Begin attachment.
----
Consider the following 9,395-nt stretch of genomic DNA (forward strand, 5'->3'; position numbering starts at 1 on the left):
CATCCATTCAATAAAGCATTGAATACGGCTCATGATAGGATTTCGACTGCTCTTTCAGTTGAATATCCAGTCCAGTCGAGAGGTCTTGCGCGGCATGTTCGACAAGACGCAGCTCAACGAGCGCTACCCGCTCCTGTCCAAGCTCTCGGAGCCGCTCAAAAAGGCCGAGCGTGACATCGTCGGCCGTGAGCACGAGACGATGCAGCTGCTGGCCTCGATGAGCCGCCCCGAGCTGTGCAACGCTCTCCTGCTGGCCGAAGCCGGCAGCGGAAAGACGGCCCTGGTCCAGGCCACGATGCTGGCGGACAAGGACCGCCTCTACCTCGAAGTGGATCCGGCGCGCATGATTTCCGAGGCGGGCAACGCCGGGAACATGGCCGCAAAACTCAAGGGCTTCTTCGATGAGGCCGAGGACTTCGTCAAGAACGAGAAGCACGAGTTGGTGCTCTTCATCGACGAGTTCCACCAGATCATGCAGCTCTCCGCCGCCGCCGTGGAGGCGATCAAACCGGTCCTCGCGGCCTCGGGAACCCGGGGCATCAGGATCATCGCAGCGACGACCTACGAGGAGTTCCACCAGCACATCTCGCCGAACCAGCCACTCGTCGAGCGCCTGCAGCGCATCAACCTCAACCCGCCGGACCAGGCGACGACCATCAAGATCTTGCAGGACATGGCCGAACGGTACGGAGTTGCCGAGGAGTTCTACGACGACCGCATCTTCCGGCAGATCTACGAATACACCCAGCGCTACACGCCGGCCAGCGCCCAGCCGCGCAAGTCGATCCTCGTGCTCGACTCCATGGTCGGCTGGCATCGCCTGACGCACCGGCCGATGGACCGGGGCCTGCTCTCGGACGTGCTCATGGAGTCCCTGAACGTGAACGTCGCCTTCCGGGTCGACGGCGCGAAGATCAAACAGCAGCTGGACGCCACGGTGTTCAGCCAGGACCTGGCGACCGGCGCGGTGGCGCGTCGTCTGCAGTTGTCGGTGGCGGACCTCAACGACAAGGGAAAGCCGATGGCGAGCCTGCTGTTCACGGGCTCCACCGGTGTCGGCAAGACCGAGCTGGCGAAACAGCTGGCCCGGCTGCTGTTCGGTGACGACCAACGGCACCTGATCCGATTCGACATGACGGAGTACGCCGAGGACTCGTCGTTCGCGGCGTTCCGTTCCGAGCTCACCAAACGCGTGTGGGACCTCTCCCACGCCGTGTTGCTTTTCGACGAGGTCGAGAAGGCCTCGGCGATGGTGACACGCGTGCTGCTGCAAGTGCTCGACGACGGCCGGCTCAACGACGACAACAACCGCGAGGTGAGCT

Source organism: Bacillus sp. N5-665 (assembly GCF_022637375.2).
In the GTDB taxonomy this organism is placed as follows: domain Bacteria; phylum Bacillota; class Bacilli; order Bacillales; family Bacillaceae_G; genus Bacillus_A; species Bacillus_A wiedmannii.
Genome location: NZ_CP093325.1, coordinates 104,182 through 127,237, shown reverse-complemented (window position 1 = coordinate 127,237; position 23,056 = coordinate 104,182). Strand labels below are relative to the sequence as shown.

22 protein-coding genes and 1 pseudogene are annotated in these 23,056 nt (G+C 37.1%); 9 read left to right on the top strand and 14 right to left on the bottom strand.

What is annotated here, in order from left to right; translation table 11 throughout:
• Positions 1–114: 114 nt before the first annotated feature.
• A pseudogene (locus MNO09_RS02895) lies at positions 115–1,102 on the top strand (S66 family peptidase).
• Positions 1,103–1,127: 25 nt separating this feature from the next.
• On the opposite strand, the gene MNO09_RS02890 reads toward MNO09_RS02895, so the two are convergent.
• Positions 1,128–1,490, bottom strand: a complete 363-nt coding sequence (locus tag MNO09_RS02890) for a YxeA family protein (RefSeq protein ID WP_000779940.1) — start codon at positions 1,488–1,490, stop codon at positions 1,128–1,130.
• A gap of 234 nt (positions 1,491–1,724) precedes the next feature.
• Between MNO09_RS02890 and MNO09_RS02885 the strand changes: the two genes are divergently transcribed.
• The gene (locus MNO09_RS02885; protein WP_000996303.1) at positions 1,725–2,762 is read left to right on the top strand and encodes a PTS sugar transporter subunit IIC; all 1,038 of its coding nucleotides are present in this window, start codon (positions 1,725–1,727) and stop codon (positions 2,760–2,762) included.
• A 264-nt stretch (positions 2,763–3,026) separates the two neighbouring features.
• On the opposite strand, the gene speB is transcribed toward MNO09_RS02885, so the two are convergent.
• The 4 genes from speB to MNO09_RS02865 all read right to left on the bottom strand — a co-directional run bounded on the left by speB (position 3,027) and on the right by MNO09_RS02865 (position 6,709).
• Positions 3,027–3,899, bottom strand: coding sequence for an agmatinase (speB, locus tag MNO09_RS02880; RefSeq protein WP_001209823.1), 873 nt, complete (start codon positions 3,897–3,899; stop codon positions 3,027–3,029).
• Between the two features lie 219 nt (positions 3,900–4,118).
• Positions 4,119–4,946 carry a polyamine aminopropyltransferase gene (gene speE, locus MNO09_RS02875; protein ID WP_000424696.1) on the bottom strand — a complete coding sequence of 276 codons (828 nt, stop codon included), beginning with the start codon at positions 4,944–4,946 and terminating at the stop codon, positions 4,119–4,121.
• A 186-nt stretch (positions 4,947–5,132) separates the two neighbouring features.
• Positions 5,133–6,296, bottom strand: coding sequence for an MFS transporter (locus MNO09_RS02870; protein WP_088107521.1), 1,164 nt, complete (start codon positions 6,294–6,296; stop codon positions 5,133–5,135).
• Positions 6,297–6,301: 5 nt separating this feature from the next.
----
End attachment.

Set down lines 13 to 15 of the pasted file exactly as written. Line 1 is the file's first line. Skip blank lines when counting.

• A gap of 234 nt (positions 1,491–1,724) precedes the next feature.
• Between MNO09_RS02890 and MNO09_RS02885 the strand changes: the two genes are divergently transcribed.
• The gene (locus MNO09_RS02885; protein WP_000996303.1) at positions 1,725–2,762 is read left to right on the top strand and encodes a PTS sugar transporter subunit IIC; all 1,038 of its coding nucleotides are present in this window, start codon (positions 1,725–1,727) and stop codon (positions 2,760–2,762) included.